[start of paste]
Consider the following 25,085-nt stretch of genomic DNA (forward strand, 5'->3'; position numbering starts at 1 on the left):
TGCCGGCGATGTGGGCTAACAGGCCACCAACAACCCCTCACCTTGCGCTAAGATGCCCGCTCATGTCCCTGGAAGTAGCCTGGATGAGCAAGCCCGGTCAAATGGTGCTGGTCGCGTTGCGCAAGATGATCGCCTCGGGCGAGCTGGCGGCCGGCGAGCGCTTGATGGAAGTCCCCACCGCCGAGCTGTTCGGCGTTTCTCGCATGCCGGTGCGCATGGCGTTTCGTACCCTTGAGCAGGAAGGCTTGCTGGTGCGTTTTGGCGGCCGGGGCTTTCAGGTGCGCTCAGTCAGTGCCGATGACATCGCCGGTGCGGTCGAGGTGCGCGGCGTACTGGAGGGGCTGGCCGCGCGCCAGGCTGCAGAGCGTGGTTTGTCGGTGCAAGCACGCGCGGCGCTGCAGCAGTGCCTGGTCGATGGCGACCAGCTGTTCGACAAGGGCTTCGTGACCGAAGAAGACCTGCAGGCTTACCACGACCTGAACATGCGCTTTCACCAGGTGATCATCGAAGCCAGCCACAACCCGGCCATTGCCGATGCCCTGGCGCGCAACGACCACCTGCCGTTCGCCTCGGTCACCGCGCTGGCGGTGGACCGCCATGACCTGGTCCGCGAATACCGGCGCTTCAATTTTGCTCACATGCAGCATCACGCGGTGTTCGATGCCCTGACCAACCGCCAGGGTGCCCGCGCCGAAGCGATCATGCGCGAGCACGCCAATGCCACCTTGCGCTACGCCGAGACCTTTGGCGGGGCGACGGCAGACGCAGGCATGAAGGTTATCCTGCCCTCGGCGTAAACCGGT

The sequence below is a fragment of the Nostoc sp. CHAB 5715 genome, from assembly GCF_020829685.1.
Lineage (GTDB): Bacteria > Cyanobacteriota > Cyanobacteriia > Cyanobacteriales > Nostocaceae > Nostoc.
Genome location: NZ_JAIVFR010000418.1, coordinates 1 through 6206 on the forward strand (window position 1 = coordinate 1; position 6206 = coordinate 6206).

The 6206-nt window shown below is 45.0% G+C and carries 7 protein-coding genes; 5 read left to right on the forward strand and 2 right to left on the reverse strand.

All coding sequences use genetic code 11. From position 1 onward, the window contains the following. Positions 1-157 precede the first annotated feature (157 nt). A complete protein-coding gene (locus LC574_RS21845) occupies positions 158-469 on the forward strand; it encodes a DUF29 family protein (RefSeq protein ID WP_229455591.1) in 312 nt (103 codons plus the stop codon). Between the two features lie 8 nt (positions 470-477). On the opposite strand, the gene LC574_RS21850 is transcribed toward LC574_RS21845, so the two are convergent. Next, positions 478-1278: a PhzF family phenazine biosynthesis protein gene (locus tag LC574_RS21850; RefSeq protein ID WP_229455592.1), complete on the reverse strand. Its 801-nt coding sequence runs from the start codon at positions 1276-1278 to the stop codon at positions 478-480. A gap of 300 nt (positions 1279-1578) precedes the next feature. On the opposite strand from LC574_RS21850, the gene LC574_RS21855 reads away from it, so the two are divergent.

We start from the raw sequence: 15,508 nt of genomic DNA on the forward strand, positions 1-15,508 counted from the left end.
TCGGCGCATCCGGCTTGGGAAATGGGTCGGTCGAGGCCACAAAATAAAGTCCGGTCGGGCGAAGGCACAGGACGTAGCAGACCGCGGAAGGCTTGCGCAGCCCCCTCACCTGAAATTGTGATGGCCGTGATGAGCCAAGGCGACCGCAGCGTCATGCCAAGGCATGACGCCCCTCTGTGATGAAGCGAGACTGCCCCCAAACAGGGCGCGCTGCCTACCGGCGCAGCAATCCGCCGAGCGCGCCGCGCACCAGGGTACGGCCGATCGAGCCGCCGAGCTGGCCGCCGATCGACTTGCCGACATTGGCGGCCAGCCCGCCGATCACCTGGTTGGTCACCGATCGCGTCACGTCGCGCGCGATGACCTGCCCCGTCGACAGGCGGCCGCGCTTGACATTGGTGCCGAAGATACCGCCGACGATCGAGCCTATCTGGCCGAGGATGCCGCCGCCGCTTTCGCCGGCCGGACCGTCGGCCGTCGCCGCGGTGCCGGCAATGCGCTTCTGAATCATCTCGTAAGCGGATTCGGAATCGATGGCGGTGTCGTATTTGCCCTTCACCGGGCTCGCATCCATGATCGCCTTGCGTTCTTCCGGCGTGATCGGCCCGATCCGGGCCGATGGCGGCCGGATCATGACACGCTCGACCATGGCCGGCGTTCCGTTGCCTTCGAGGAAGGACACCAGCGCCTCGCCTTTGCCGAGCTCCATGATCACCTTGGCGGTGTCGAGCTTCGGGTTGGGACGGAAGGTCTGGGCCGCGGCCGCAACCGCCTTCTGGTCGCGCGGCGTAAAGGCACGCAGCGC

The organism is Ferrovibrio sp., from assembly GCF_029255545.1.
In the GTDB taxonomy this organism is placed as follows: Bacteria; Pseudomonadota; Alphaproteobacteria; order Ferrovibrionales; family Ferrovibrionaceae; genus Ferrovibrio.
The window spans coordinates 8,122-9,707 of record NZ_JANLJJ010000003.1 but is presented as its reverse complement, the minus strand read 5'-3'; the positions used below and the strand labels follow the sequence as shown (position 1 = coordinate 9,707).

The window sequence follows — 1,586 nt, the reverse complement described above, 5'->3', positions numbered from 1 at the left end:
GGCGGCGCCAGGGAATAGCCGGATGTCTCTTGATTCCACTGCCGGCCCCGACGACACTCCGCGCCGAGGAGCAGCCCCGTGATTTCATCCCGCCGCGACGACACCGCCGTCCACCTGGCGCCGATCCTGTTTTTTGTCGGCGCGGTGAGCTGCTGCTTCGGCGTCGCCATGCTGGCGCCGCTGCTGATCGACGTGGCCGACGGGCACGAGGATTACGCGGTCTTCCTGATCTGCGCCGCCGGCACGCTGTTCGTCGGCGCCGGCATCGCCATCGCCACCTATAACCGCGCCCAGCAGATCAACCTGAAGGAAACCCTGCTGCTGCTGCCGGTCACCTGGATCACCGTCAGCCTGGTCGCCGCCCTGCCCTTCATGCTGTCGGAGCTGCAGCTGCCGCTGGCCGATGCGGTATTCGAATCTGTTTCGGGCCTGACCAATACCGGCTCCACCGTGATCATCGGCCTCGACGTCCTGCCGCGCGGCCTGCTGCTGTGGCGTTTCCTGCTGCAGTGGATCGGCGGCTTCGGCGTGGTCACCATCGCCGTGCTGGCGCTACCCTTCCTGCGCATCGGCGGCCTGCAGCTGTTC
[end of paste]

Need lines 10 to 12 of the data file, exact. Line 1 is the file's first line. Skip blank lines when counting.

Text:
The organism is Ferrovibrio sp., from assembly GCF_029255545.1.
In the GTDB taxonomy this organism is placed as follows: Bacteria; Pseudomonadota; Alphaproteobacteria; order Ferrovibrionales; family Ferrovibrionaceae; genus Ferrovibrio.
The window spans coordinates 8,122-9,707 of record NZ_JANLJJ010000003.1 but is presented as its reverse complement, the minus strand read 5'-3'; the positions used below and the strand labels follow the sequence as shown (position 1 = coordinate 9,707).